Mad Island Banding
April 4, 2012 by Bea Harrison
The Mad Island Banding Station has once again been dealing with extreme weather. High wind and a possible twister picked up our banding tent Monday morning put it in the bushes. The banding crew rebuilt it better than ever and moved to a slightly higher, dryer spot.
Despite the storms, we have begun to see a variety of migrants. So far this week we caught our first Nashville warblers and a chat. We also caught hooded warblers, and red-eyed vireos. We have also started participating in the migratory dragonfly partnership project focusing on green darners.
In the last two days we have seen more migratory barges along the adjacent Intracoastal Waterway than migratory birds.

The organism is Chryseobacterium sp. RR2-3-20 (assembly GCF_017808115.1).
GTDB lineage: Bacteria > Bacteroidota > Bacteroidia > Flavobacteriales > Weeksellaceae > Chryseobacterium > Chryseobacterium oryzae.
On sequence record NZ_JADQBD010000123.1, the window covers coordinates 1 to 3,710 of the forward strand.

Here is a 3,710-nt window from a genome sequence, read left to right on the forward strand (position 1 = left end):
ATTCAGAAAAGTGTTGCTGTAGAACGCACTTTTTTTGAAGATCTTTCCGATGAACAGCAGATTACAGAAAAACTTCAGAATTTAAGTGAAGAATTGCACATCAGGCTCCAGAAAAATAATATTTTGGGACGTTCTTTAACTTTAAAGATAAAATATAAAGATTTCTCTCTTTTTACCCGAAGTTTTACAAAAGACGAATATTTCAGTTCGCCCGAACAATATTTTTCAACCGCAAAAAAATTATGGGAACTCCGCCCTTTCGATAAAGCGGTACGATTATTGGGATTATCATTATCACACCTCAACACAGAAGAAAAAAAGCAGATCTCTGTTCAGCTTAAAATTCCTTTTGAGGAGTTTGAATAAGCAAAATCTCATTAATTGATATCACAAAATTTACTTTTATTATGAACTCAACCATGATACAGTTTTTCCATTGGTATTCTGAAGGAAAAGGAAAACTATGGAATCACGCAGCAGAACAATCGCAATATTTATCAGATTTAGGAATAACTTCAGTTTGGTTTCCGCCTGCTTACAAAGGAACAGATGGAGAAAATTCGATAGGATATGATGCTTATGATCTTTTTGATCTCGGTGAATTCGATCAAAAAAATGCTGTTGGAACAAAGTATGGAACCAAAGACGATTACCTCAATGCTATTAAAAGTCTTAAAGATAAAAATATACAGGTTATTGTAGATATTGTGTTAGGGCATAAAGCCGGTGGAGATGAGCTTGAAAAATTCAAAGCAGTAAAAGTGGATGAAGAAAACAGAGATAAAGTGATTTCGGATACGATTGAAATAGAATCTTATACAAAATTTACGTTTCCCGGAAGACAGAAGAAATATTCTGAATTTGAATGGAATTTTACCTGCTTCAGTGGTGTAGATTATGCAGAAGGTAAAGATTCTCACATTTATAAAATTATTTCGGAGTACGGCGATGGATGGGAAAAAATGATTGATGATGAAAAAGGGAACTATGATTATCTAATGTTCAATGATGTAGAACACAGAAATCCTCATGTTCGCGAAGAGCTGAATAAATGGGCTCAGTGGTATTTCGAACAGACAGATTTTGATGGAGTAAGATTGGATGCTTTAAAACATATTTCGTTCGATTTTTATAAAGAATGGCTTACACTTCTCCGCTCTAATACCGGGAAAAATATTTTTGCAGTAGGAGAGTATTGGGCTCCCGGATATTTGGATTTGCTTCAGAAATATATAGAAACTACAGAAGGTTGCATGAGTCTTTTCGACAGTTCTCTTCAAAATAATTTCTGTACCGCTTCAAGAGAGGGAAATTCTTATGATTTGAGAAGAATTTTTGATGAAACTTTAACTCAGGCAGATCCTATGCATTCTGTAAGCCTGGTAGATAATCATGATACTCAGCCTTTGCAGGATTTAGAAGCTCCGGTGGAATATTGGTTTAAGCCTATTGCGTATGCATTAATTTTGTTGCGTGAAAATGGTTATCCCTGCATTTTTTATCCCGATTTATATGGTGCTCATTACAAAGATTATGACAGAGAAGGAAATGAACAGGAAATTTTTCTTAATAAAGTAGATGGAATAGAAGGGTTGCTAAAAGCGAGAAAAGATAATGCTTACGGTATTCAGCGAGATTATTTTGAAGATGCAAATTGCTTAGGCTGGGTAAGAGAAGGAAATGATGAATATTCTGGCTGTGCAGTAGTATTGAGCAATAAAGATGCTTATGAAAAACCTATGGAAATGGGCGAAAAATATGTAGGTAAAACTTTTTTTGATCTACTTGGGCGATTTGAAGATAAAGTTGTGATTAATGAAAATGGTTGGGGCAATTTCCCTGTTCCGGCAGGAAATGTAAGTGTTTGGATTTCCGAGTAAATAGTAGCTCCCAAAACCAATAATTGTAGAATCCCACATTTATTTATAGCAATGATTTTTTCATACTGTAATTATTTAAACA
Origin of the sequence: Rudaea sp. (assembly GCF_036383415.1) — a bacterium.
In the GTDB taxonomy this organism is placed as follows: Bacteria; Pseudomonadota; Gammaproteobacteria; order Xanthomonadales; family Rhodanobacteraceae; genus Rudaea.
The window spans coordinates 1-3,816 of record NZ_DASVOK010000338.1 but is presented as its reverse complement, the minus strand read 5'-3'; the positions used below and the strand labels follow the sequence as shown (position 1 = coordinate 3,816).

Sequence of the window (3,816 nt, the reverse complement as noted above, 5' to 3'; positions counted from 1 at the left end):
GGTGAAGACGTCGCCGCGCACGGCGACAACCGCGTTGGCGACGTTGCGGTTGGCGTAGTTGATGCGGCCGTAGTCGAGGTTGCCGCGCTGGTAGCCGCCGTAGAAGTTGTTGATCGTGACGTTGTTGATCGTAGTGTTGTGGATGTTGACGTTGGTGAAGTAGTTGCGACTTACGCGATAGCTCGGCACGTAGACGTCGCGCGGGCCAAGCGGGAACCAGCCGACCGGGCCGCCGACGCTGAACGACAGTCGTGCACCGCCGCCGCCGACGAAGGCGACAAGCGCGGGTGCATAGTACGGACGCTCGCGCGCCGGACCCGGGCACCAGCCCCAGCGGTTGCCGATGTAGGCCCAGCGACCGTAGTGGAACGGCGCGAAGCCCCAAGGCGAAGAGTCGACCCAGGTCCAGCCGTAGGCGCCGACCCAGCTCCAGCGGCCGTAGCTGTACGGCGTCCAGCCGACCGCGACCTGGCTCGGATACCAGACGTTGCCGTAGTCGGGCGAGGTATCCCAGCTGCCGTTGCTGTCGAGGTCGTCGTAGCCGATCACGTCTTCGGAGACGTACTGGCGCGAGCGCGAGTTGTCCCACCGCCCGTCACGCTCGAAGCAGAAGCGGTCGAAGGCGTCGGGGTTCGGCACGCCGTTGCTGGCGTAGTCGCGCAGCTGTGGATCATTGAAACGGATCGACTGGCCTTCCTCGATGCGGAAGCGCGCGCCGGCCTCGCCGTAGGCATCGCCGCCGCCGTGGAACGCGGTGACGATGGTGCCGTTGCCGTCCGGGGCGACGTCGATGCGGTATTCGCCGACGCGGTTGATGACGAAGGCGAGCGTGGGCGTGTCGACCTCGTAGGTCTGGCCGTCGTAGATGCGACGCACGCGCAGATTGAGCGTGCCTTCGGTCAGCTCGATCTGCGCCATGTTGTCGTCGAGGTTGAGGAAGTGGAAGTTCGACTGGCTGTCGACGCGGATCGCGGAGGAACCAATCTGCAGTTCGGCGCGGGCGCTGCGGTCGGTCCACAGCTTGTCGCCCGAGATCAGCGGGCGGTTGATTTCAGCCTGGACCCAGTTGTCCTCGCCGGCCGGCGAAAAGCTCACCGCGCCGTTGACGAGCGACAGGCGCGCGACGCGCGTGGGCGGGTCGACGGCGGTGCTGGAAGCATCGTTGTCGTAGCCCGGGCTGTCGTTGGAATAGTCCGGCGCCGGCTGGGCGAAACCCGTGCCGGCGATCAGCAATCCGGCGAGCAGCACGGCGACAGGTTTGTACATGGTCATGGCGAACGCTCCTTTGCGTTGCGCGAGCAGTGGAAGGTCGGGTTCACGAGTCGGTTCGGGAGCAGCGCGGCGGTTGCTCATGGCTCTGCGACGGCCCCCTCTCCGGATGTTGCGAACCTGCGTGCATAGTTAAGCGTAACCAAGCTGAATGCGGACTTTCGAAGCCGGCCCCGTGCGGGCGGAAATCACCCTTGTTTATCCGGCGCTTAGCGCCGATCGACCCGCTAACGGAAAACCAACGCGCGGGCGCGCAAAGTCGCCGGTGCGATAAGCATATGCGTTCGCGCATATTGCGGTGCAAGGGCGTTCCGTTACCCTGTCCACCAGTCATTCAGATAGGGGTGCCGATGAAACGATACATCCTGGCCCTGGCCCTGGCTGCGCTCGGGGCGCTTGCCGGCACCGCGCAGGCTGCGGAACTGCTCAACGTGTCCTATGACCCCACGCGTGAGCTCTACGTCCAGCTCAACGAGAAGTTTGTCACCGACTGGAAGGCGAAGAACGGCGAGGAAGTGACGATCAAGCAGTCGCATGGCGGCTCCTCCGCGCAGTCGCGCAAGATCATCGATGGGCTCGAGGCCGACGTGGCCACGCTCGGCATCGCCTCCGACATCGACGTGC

- Transoceanic Migration by a 12 Gram Songbird
- Full-annual-cycle Population Models for Migratory Birds
- Migratory Songbirds Pick Breeding Site Based on Springtime Resources
- Bill Size Correlates with Telomere Length in Male American Redstarts
- Annual variation in long-distance dispersal driven by breeding and non-breeding season climatic conditions in a migratory bird
- Experimental reduction of winter food decreases body condition and delays migration in a long-distance migratory bird
- Incorporating site and year-specific deuterium ratios (δ2H) from precipitation into geographic assignments of a migratory bird
- Inter-annual variation in American redstart (Setophaga ruticilla) plumage colour is associated with rainfall and temperature during moult: an 11-year study
- Characterizing Avian Survival along a Rural-to-Urban Land Use Gradient
- Modeling Three-Dimensional Space Use